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Community and Q&A

ERV exhaust up a chimney

Fred Richards | Posted in Mechanicals on

Can I run the main exhaust pipe of my ERV into the abandoned flue of my chimney?

I am remodeling an old house and installing a Zehnder ventilation system with an ERV. The house has a masonry chimney with a 7×7″ flue out which an old (1933) oil-fired boiler used to exhaust. Since I was planning on running the 7″ round (interior) ERV exhaust pipe right past the flue opening, I thought I could terminate it into that opening rather than seal it shut. I will inspect the flue to make sure it is sound, but I am assuming for now that it is since the boiler was installed and functioning right up until I started the remodel. I am also assuming the total run length of the pipe, including the 20 ft or so of flue, is acceptable as well, but I will verify with Zehnder.

Is there any downside to using a chimney flue to exhaust an ERV? Unlike, say, gas-fueled appliances, the ERV exhaust won’t contain any corrosive elements, it’s just air. Presumably the ERV exhaust will not have a significantly different moisture content or temperature than the outside air, so condensation should not be an issue. And I am not relying on a “chimney effect” to expel the air, I am relying the the ERV’s fan. While masonry may not be as smooth as galvanized pipe, the 7×7″ square flue has 25% more surface area than a 7″ round pipe, so that should reduce the overall resistance to airflow.

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Replies

  1. Charlie Sullivan | | #1

    Is the chimney interior or exterior? If it's interior, in the winter, the air exiting the ERV will be cold. That will cool the chimney and you'll have some heat loss to the chimney--you'll be using the heat from the house to conduct through the chimney walls and re-heat the air that you just recovered the heat from.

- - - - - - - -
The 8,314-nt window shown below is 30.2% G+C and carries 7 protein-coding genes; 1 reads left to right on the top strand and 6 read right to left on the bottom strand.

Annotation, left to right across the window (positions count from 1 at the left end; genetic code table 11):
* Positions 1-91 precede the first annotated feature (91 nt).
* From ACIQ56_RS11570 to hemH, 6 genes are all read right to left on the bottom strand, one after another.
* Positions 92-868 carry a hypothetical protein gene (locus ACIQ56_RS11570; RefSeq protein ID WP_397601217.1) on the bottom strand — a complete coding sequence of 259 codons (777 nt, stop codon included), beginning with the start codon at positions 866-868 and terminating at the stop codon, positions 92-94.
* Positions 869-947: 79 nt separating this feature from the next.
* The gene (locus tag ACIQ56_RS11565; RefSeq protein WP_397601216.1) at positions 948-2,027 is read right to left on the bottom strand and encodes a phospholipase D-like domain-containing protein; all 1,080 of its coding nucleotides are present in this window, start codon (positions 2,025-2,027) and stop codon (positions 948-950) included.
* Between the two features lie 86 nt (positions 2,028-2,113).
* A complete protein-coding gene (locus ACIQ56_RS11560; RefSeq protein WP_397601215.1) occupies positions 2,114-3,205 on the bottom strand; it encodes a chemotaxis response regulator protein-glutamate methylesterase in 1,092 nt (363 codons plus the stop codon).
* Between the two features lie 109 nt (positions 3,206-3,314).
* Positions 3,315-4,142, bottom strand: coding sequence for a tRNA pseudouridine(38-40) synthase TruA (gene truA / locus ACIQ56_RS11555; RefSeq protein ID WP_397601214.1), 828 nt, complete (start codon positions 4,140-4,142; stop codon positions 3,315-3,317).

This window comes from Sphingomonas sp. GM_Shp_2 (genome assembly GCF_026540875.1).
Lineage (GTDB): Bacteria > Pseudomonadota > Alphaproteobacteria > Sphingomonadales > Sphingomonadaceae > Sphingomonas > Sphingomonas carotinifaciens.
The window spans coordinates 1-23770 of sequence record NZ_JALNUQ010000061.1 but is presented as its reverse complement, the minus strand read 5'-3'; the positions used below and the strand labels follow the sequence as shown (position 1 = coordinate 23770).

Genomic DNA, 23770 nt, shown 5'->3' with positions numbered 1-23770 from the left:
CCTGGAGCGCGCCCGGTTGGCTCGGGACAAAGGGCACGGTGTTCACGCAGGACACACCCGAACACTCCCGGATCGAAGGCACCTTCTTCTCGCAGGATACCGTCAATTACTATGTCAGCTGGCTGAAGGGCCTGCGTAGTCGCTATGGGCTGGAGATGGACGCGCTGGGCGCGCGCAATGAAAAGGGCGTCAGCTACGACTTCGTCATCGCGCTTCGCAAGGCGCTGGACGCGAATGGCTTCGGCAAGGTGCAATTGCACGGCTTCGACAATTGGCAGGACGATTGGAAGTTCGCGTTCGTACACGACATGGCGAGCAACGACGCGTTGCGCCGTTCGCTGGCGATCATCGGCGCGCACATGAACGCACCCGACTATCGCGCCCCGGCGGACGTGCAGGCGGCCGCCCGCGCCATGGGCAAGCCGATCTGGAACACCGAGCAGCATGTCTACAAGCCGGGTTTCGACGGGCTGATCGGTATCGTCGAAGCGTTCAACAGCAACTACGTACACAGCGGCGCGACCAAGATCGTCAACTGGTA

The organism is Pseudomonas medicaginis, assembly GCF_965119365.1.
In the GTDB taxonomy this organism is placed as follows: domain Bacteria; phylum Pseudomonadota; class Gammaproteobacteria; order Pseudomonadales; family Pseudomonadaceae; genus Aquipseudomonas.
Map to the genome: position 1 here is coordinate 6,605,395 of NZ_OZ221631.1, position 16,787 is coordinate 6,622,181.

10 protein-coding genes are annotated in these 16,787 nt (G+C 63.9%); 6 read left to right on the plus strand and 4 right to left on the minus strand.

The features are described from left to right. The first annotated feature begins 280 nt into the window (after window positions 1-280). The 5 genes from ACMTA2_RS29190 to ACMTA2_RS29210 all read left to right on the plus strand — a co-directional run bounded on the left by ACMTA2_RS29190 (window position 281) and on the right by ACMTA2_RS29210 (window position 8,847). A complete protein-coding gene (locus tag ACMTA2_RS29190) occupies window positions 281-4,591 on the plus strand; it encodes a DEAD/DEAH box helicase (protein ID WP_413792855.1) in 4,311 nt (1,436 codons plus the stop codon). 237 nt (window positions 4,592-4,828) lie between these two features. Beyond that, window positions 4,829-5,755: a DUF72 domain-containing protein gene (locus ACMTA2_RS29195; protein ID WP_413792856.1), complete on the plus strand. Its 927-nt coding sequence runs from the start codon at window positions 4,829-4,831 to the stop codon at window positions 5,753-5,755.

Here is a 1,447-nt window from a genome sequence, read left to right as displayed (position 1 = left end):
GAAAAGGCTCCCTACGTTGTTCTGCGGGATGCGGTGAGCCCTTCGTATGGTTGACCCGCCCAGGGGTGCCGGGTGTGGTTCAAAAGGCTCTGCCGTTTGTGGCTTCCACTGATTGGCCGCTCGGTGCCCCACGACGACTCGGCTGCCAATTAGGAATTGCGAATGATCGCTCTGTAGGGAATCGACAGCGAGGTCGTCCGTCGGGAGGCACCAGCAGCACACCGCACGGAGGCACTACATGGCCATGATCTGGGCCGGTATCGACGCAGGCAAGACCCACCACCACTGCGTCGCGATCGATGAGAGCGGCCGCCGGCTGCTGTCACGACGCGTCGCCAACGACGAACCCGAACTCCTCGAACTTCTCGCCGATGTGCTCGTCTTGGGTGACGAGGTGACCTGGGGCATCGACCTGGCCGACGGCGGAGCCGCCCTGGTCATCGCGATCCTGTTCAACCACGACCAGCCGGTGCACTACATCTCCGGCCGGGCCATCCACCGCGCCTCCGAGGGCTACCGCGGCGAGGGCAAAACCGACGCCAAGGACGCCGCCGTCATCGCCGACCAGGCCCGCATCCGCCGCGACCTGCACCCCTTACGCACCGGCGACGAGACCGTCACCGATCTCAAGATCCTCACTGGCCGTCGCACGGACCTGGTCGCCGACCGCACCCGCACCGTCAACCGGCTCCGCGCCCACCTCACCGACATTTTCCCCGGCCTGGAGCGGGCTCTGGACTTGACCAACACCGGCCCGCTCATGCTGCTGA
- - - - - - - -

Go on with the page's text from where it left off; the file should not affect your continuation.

If it's exterior, I don't see any real problem, but if you are already at an exterior wall, you could run the vent through the wall without going up. That would shorten the run and might decrease your fan energy use a bit.

  2. User avatar GBA Editor
    Martin Holladay | | #2

    Fred,
    Q. "Is there any downside to using a chimney flue to exhaust an ERV?"

    A. At a minimum, masonry chimneys have two openings: the flue termination at the top of the chimney, and the cleanout door at the bottom. Cleanout doors are not airtight.

    If you connect the exhaust duct of your ERV to an old masonry chimney, some of the exhaust air will exit the chimney at the top, and some of the exhaust air will enter your house through the cleanout door. The air entering your house through the cleanout door will carry a sooty smell that you probably won't like.

    Even if you manage to seal the leaks in the cleanout door, old masonry chimneys can have poorly sealed thimbles that are hidden behind drywall chases. I think you will discover that it's hard to seal all the leaks in this chimney, so I advise against using it as an exhaust duct.

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